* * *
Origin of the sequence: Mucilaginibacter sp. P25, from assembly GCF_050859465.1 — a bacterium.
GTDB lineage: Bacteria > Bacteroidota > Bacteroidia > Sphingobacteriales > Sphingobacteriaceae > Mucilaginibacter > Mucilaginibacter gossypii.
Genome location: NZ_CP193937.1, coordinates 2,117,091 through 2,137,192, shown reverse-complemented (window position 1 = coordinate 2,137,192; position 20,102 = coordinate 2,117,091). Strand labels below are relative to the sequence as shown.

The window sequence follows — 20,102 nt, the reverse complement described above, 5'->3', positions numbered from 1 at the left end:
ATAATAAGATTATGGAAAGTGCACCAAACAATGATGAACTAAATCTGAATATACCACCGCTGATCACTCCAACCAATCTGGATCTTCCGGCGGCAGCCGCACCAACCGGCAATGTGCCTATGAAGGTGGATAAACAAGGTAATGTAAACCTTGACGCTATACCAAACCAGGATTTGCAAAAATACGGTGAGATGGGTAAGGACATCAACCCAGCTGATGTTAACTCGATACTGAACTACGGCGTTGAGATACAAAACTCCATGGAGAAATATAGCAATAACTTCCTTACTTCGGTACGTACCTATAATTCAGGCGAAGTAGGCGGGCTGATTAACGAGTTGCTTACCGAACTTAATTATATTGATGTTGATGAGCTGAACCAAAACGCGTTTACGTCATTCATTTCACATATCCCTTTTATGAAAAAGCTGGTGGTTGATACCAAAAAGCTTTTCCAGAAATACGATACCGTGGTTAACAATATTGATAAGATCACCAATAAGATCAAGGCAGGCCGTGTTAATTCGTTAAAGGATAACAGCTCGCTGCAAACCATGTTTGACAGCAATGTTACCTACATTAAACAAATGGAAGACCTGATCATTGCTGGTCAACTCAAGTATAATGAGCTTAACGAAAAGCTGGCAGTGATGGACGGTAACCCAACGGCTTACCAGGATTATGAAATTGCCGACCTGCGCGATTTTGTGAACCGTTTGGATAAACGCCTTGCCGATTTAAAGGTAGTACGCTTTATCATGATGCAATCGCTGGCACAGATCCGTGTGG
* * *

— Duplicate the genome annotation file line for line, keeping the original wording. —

Origin of the sequence: Mucilaginibacter sp. P25, from assembly GCF_050859465.1 — a bacterium.
GTDB lineage: Bacteria > Bacteroidota > Bacteroidia > Sphingobacteriales > Sphingobacteriaceae > Mucilaginibacter > Mucilaginibacter gossypii.
Genome location: NZ_CP193937.1, coordinates 2,117,091 through 2,137,192, shown reverse-complemented (window position 1 = coordinate 2,137,192; position 20,102 = coordinate 2,117,091). Strand labels below are relative to the sequence as shown.

The window sequence follows — 20,102 nt, the reverse complement described above, 5'->3', positions numbered from 1 at the left end:
ATAATAAGATTATGGAAAGTGCACCAAACAATGATGAACTAAATCTGAATATACCACCGCTGATCACTCCAACCAATCTGGATCTTCCGGCGGCAGCCGCACCAACCGGCAATGTGCCTATGAAGGTGGATAAACAAGGTAATGTAAACCTTGACGCTATACCAAACCAGGATTTGCAAAAATACGGTGAGATGGGTAAGGACATCAACCCAGCTGATGTTAACTCGATACTGAACTACGGCGTTGAGATACAAAACTCCATGGAGAAATATAGCAATAACTTCCTTACTTCGGTACGTACCTATAATTCAGGCGAAGTAGGCGGGCTGATTAACGAGTTGCTTACCGAACTTAATTATATTGATGTTGATGAGCTGAACCAAAACGCGTTTACGTCATTCATTTCACATATCCCTTTTATGAAAAAGCTGGTGGTTGATACCAAAAAGCTTTTCCAGAAATACGATACCGTGGTTAACAATATTGATAAGATCACCAATAAGATCAAGGCAGGCCGTGTTAATTCGTTAAAGGATAACAGCTCGCTGCAAACCATGTTTGACAGCAATGTTACCTACATTAAACAAATGGAAGACCTGATCATTGCTGGTCAACTCAAGTATAATGAGCTTAACGAAAAGCTGGCAGTGATGGACGGTAACCCAACGGCTTACCAGGATTATGAAATTGCCGACCTGCGCGATTTTGTGAACCGTTTGGATAAACGCCTTGCCGATTTAAAGGTAGTACGCTTTATCATGATGCAATCGCTGGCACAGATCCGTGTGG